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Lisbon's Café Society: Celebrated Coffeehouses in the City



Lisbon cafés number some of the most enchanting places to eat and drink in the Portuguese capital. Celebrated for their amazing architecture, culinary diversity and endearing appeal, some are historic landmarks in their own right; others date from a more recent epoch. All however are endowed with a singular character that helps define the city’s thriving café society. One of the most original establishments is Café 28. Located near the castle, this place is designed to resemble the interior of a streetcar, the well-known number 28 tram. The Royale Café in Chiado wins with its smart décor and front and rear terraces, both ideal for al fresco get-togethers. If you like a good book with your coffee, open a page at Ha Café no Alfarrabista, a café that doubles up as a secondhand bookstore. Very novel! For a glimpse of the Art Nouveau, pop into Pastelaria–Padaria São Roque where the original early 20th-century décor whets anybody’s appetite. The laidback vibe at Pois Café attracts a youthful travelling crowd to this popular hangout up near the cathedral. On the other hand, if you’re in Belém and seeking refreshment on the waterfront, drop by Café À Margem where drinks are often served with a stunning sunset. The venerable Café Versailles in the city’s Saldanha district remains one of Portugal’s most esteemed cafes with its glorious 1920s interior and classic atmosphere. Similarly, the 200-year-old Café Nicola in the Baixa (downtown) district maintains a suitably historic and cultured air about it. Nearby in Chiado, the aptly named Café no Chiado is still one of the best places to soak in Lisbon street life while just around the corner is the charming Café Pastelaria Benard, serving customers since the late 19th century.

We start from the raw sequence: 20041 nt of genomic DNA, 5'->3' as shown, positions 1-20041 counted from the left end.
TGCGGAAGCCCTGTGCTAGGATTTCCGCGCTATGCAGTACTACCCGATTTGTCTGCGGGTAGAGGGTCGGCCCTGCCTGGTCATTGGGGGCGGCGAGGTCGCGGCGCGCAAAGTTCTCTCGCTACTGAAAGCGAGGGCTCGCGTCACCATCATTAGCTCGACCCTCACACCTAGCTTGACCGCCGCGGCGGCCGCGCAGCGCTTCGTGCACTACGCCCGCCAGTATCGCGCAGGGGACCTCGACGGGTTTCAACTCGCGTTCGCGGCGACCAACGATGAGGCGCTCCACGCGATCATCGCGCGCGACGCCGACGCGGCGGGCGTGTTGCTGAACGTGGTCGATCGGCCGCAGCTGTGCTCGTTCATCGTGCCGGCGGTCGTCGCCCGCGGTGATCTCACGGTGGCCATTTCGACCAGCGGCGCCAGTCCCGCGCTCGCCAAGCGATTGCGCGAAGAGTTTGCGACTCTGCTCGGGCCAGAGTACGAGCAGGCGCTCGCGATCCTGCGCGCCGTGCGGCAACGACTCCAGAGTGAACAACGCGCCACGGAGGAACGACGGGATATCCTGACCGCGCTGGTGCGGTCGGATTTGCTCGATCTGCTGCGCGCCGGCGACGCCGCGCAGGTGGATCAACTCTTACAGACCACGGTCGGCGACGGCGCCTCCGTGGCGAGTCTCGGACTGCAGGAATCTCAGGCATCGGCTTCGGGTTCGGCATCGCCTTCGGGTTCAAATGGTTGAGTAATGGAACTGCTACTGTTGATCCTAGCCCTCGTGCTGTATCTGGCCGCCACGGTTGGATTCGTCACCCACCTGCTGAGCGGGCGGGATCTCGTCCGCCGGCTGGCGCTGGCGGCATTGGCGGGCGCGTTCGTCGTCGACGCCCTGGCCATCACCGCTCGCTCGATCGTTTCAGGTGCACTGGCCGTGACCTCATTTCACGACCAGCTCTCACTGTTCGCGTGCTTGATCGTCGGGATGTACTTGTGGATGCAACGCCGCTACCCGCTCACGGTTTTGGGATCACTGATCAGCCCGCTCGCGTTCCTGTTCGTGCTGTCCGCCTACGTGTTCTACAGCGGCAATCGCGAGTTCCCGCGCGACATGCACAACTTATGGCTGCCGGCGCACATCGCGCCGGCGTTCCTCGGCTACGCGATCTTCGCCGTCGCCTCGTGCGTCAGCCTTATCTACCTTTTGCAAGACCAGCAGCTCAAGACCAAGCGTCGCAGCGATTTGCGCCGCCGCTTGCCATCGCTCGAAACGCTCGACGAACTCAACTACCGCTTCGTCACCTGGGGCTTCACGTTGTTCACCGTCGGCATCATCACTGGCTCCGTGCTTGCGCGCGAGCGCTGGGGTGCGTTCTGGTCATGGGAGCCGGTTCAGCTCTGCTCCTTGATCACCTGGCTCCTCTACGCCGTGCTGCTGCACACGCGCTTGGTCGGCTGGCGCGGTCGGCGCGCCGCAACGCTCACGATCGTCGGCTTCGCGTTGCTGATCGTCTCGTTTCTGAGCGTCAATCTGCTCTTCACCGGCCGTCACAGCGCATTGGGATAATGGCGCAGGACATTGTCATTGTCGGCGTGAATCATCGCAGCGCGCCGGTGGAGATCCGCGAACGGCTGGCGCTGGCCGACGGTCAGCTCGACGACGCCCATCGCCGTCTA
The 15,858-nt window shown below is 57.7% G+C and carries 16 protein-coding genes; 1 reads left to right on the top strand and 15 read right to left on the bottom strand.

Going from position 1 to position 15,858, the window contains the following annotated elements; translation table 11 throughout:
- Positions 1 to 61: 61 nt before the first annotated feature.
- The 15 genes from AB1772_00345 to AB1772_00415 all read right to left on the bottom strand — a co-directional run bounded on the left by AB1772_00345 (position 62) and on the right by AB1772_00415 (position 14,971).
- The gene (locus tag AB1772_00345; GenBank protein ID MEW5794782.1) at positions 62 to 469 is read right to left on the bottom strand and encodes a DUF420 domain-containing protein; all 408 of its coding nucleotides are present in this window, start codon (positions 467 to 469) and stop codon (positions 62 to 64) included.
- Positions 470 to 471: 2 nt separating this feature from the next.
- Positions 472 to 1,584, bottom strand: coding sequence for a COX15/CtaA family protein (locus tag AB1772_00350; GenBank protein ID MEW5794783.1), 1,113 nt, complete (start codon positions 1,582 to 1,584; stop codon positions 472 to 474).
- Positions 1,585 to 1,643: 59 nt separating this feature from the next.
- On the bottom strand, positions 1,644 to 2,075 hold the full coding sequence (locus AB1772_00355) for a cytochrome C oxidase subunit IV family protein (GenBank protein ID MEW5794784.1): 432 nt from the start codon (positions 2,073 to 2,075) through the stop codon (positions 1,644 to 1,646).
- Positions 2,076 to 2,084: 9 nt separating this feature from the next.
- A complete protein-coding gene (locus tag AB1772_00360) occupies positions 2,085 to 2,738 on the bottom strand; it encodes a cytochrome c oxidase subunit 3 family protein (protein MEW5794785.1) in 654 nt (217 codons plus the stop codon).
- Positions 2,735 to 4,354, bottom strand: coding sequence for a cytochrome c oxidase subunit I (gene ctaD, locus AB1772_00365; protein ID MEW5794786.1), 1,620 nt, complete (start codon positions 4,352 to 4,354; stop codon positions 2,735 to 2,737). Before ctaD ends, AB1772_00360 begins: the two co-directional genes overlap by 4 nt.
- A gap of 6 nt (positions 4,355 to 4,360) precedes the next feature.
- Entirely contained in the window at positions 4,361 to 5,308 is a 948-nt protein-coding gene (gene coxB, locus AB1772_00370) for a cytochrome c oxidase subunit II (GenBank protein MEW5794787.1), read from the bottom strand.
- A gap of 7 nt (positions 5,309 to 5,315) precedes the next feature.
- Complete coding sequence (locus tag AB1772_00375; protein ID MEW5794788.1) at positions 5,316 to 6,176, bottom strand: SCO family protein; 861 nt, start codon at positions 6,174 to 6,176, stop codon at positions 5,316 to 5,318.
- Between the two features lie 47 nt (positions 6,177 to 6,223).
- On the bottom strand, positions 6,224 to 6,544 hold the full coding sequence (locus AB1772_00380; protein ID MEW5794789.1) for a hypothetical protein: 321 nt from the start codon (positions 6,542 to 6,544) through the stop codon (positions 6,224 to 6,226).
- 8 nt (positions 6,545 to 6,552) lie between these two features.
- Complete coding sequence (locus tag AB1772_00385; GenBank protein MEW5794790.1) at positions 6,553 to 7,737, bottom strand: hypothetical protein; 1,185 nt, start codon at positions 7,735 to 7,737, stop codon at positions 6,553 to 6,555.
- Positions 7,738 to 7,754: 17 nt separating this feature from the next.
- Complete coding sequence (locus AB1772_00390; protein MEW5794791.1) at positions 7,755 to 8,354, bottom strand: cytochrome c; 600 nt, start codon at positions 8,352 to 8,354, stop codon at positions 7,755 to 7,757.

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Many tourists overlook this charming teahouse for the guidebook favourite, the neighbouring Café A Brasileira. But this is a mistake because Benard is a far more authentic experience, and its beautiful interior really does evoke a genuine late 19th-century atmosphere. Furthermore, its yummy range of cakes and pastries knock the competition into touch. This is a wonderful place to indulge in morning coffee and one of the café's famous chocolate croissants. Alternatively, late afternoon tea is a very civilized way to end the day. The pavement terrace fills up quickly but venturing indoors will reveal Benard's true character, refined and ever so slightly posh. Before you leave, take a look at the restaurant. The period detail alone is reason enough to book a table.

Read more about Café Pastelaria Benard →


Owned by the National Centre of Culture, this historic dining venue is one of Lisbon's most picturesque cafes. It's located opposite the Teatro Nacional de Sao Carlos and stands on a street served by the No 28 tram. It's a favourite meeting point for city intellectuals â€" artists, writers and musicians, among others. The outdoor terrace quickly fills during the warm summer months when customers linger over their coffees and snacks. The café is also a well-known restaurant and it can be difficult to secure a table during lunchtimes. The scholarly atmosphere extends to the interior where shelves groan under the weight of books and periodicals. The arched block-stone ceiling reinforces the historic impression.

Read more about Café no Chiado →